Think and Grow Rich
Think and Grow Rich
The Science of Getting Rich
The Science of Getting Rich

Open Floor Plan Rehab Before & After

Hey everyone! Melissa here back with another before and after. This one is all about the best way to work with an open floor plan rehab. Well, the best way to open up a floor plan, that is. This house was super outdated. We’ll talk about that further down.

But first, have you guys seen the webinars Danny hosts? They’re great for really understanding how to get the best leads. All of our great leads come from our website. That, and our online marketing. Seriously, it’s so much easier than spending hours driving for dollars or making post cards for direct mail. Check it out and reserve your spot by clicking on the button below 🙂

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Alright, let’s talk about this open floor plan rehab!

The Entrance Before

open floor plan rehab the front hall

This house was seriously outdated. I mean, it looked like it hadn’t been touched since it was built. The entrance hall was super narrow and dark with this huge hall closet blocking off most of it. That had to go.

You guys probably already know this from our other videos and blog posts, but I can’t stand narrow and dark floor plans. It just makes the whole house feel smaller than it actually is. One of the first things I had my contractor do was take out that closet so that we could knock some walls down.

before we made it an open floor plan rehab

The biggest part of flipping an open floor plan rehab is working with the support that the house already has. We ran into this problem. Right behind where the closet used to be was a crucial support beam that we couldn’t remove without harming the integrity of the house.

To the right of the entrance hall was this long, weirdly shaped dining room / living room combo. This room was cut off from the main living room for some reason. I couldn’t figure out why. Other than the fact that this room had another major support beam that we couldn’t remove. So when we went to make this an open floor plan rehab, we had to do a few creative things.

After Opening the Entrance

open floor plan rehab after entrance hall

When we took down those two support walls we had to be sure to keep a support column where the hall used to be. In addition to that, we bumped down the arches between the dining room and the living room to 18 inches.

We had to do that to keep the support on the house when we were making it an open floor plan rehab. Other than that, we tried to keep everything open and inviting for people as they walk into the house. I mean, with that narrow hallway and those walls gone, you can actually see the rest of the house when you walk in! Imagine that hahaha.

open floor plan rehab no walls in the dining room

Just like we do with all of our rehabs, we changed the floors and painted the walls. We laid down the wood look vinyl we like to use, and painted the walls that nice bright grey color. I don’t know if I’ve mentioned it before, but the reason I like using that light grey is for three reasons:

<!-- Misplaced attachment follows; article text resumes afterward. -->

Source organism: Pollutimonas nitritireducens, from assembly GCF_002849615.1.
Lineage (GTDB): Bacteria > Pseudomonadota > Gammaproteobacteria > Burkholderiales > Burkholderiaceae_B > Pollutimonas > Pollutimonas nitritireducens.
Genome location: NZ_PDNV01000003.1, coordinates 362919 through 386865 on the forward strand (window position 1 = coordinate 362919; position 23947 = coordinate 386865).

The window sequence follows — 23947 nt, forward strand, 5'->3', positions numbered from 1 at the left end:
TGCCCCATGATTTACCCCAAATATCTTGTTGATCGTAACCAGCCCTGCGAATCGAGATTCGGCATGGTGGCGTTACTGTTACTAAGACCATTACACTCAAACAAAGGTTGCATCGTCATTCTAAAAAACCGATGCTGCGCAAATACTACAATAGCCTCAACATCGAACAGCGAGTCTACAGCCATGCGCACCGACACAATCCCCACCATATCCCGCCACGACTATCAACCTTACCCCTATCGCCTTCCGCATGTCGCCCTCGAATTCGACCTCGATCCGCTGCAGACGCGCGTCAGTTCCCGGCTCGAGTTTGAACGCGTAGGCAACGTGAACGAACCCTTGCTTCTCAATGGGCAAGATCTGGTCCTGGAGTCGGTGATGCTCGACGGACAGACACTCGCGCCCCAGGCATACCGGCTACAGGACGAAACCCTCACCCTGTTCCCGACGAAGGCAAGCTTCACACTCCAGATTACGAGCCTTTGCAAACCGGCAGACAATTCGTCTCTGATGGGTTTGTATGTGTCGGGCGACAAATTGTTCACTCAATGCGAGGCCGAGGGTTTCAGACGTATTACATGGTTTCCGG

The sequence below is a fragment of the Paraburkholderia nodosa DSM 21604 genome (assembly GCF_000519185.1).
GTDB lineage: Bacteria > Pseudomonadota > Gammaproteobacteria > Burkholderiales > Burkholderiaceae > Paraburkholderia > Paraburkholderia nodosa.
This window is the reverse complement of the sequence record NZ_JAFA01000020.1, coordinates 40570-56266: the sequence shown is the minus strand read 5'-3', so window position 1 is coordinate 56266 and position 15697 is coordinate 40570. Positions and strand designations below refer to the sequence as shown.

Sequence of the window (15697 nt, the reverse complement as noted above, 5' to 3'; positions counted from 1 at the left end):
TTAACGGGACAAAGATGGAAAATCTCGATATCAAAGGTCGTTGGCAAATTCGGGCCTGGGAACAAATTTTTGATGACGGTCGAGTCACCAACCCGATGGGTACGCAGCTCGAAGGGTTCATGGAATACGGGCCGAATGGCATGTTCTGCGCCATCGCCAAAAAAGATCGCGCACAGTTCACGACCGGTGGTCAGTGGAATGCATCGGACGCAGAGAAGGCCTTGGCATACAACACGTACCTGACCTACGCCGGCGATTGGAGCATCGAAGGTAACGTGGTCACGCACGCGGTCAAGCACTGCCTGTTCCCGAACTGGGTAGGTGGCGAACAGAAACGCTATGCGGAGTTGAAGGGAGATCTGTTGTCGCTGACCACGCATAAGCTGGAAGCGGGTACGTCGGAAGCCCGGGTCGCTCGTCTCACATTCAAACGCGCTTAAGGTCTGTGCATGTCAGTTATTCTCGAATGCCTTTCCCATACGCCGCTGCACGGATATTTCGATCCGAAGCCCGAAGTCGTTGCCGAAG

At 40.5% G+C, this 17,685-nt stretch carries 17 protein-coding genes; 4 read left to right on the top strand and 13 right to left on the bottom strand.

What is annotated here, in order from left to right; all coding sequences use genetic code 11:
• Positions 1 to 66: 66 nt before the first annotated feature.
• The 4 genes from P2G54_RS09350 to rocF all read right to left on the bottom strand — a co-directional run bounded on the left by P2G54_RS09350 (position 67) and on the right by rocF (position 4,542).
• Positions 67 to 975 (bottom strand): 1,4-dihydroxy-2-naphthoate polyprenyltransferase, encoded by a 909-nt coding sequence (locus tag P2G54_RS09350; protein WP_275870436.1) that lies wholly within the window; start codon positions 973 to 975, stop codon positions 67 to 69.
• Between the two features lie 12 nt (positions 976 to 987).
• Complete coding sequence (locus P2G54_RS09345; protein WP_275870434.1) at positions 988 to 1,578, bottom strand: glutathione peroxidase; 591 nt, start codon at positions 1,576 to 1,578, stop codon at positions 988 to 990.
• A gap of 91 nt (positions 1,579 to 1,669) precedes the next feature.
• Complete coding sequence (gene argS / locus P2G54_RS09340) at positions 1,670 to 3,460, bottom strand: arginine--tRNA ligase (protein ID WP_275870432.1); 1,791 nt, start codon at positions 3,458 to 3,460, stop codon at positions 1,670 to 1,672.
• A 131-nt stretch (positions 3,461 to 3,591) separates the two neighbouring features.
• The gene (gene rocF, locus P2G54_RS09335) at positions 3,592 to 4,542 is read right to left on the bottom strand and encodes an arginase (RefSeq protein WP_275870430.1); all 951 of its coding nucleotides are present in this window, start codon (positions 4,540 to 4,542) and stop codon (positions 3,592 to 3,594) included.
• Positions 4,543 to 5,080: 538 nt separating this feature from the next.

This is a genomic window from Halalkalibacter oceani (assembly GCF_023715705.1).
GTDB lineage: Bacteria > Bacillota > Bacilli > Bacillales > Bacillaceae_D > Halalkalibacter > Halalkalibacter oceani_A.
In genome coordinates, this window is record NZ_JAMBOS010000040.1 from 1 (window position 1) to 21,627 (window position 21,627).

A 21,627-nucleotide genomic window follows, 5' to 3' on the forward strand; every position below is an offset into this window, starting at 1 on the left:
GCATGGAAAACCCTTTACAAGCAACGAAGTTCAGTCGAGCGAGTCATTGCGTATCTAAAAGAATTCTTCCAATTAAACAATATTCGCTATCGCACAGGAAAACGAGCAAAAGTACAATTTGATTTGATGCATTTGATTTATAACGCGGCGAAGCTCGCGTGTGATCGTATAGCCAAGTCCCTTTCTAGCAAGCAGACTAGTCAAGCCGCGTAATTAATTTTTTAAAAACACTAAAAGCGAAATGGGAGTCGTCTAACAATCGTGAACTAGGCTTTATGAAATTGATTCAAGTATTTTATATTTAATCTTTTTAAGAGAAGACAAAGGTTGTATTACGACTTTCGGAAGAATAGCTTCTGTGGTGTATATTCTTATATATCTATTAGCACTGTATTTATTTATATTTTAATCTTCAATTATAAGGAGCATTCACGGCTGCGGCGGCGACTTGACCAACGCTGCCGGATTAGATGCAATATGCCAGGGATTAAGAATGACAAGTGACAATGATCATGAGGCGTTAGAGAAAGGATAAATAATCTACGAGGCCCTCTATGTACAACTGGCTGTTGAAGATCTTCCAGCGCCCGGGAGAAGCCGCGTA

1. It’s neutral for the buyers
  2. It brightens up the house
  3. And it makes the room feel bigger than it is.

Rooms feel much larger and more open when they’re more well lit. That’s why we added lots of can lights in this property as well. To really transform a small and closed off house into an open floor plan rehab, you have to make it feel light and bright. When there’s more light, it feels like there’s more space. That’s exactly what we did to this property’s entrance hall. And, let me tell you, it looks 100% better than it did.

Dark Living Room & Kitchen – Before

make an open floor plan rehab from dark living room

This living room wasn’t bad, it just wasn’t updated. Just like the front room, the living room in this house was dark and narrow. The first thing to do to make it an open floor plan rehab was to knock down the wall between it and the dining room. Check!

The next thing was to update the lay out and design of the room. This living room had a lot of dark paneling on the walls that made it feel much more closed off and dark. The ceilings in the living room were the only really high ones in the whole house, and they looked really nice. Other than the large dark beams.

One major problem in this entire house was just how dark everything was. The living room lead into the kitchen which also had dark wood paneling everywhere.

open floor plan kitchen before

The countertops, sink, and fixtures were outdated for sure. One of the big things that we replaced was the cabinets. I know I talk a lot about just sanding them down and repainting them in the Flip Pilot group, but these weren’t in the best condition. I always suggest keeping the original cabinets and repainting them as long as they’re in good shape. These…weren’t. They had this super outdated trim around them that couldn’t be sanded off without making them all look off.

There were also cabinets above the sink that made the rest of the kitchen feel cut off from the living room. This kitchen didn’t have much storage space, but this kitchen was pretty small so it wasn’t a huge problem. There was a little pantry shelving unit in the breakfast room right off of the kitchen that helped with the storage space problem. The problem was that the whole space felt very small and cut off.

New Open Living Room & Kitchen

open floor plan rehab fireplace before and after

Now the living room doesn’t feel closed off from the rest of the house. Right when you walk through the front door, the living room is easily accessible. Knocking out those walls really helps!